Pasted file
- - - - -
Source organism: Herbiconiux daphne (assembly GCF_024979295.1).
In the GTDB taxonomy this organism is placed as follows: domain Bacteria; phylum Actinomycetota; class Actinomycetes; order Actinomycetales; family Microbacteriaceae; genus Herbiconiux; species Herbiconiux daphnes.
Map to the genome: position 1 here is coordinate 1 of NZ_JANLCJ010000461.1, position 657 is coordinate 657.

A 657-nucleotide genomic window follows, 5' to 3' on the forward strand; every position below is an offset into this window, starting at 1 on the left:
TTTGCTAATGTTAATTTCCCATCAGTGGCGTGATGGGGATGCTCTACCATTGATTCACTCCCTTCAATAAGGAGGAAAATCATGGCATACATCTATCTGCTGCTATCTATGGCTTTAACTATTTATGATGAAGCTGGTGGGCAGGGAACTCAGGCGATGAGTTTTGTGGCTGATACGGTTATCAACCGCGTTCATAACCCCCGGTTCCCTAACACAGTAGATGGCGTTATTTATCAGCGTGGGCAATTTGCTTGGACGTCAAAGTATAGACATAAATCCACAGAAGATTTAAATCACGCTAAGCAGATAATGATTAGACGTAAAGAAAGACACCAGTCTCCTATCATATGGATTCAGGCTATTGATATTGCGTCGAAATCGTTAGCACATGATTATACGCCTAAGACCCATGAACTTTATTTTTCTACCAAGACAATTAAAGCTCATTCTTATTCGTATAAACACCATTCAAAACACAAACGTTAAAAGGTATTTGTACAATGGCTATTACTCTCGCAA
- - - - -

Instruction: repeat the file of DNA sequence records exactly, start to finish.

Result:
Source organism: Herbiconiux daphne (assembly GCF_024979295.1).
In the GTDB taxonomy this organism is placed as follows: domain Bacteria; phylum Actinomycetota; class Actinomycetes; order Actinomycetales; family Microbacteriaceae; genus Herbiconiux; species Herbiconiux daphnes.
Map to the genome: position 1 here is coordinate 1 of NZ_JANLCJ010000461.1, position 657 is coordinate 657.

A 657-nucleotide genomic window follows, 5' to 3' on the forward strand; every position below is an offset into this window, starting at 1 on the left:
TTTGCTAATGTTAATTTCCCATCAGTGGCGTGATGGGGATGCTCTACCATTGATTCACTCCCTTCAATAAGGAGGAAAATCATGGCATACATCTATCTGCTGCTATCTATGGCTTTAACTATTTATGATGAAGCTGGTGGGCAGGGAACTCAGGCGATGAGTTTTGTGGCTGATACGGTTATCAACCGCGTTCATAACCCCCGGTTCCCTAACACAGTAGATGGCGTTATTTATCAGCGTGGGCAATTTGCTTGGACGTCAAAGTATAGACATAAATCCACAGAAGATTTAAATCACGCTAAGCAGATAATGATTAGACGTAAAGAAAGACACCAGTCTCCTATCATATGGATTCAGGCTATTGATATTGCGTCGAAATCGTTAGCACATGATTATACGCCTAAGACCCATGAACTTTATTTTTCTACCAAGACAATTAAAGCTCATTCTTATTCGTATAAACACCATTCAAAACACAAACGTTAAAAGGTATTTGTACAATGGCTATTACTCTCGCAA